As someone who often travels for my job, I am used to eating alone in restaurants. It’s something I’ve gotten accustomed to, just like long, unaccompanied drives and trips through airport security. I don’t mind it. It gives me a chance to enjoy my food, check my e-mail, take in my surroundings, and get some writing done. I am always excited to engage strangers in conversation, but most folks are busy with their own schedules, and I’m perfectly comfortable enjoying some time to myself. Sometimes, though, a chance interaction with a stranger takes my day in an unexpected, interesting direction.
Recently I found myself in Madison with not a lot to do during the day. My friend Ben, a Wisconsin native, offered some advice.
“You have to go to the Old Fashioned and get the beer battered cheese curds,” he demanded.
“I’ll give it a shot. I’m not the biggest cheese guy—“
“You have to,” he reiterated.
“Okay, I’ll go,” I promised. Saturday was my last afternoon in town, so I made my way over to the restaurant, which was mercifully only a block away from my hotel. I sat down and perused the menu, looking for something to pair the deep fried cheese with that might counteract some of the damage to my arteries. I settled on a spinach salad with grilled chicken. I ignored the fact that my greens came with “hot bacon dressing.” I sipped my water and waited for lunch to arrive.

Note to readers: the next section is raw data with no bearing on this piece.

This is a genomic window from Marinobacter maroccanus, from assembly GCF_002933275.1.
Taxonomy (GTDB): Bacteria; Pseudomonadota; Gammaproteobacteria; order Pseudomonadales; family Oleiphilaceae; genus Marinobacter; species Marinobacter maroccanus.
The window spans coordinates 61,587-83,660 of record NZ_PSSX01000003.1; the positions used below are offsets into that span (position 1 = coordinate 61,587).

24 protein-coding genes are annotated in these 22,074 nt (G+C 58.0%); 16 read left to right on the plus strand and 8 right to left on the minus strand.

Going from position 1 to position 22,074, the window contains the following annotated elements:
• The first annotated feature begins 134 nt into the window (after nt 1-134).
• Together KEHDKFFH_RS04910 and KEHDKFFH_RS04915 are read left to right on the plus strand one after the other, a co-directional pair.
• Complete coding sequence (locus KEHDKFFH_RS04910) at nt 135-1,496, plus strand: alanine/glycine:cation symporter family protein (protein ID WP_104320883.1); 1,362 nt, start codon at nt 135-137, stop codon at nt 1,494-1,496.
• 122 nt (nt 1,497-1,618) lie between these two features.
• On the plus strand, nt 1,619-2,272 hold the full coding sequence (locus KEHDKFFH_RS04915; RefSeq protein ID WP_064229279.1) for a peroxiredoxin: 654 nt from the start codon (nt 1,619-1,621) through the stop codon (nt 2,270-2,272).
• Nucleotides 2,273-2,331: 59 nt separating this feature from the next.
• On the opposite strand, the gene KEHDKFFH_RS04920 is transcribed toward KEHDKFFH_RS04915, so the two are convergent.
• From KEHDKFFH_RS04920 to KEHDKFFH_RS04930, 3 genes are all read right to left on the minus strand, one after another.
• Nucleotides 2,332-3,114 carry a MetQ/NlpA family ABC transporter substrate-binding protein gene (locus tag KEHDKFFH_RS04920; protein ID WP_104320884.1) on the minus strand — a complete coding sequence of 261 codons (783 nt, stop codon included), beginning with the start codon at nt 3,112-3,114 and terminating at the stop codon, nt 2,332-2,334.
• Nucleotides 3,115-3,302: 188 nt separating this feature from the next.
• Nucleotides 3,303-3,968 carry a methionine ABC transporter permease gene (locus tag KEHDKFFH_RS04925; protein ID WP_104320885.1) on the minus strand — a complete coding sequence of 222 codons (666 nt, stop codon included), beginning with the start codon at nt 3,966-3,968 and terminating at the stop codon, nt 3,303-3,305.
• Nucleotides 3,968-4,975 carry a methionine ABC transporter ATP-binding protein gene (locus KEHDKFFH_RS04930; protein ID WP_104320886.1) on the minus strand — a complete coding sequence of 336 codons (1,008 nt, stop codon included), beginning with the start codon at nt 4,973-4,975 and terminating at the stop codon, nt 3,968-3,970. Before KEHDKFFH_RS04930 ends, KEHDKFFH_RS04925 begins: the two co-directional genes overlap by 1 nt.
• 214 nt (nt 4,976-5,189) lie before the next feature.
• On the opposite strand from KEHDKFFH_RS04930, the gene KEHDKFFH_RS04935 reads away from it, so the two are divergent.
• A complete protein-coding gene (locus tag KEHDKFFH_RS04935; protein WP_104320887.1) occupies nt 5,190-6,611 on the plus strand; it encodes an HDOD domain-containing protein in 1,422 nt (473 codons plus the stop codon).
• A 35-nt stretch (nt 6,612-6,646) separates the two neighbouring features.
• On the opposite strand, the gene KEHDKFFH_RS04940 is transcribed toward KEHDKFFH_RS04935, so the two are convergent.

The cheese curds came first. They looked like tater tots but just a little smaller. When I bit into one, warm yellow cheese bubbled out. It was delicious. Silently, I debated how much of the basket I would allow myself to finish. I was concerned that eating the entire serving would result in an immediate coronary.
“Excuse me,” said a young woman at the table next to mine. “I don’t know if you’d noticed me staring.” I looked over and saw that she was sitting with one other woman and three men, all apparently in their late 20’s or early 30’s. Maybe they needed a sixth guy for a bank robbery.
“Did you order the cheese curds?” she asked. Shucks. There was probably no heist on the horizon. Still, I was encouraged by her friendliness.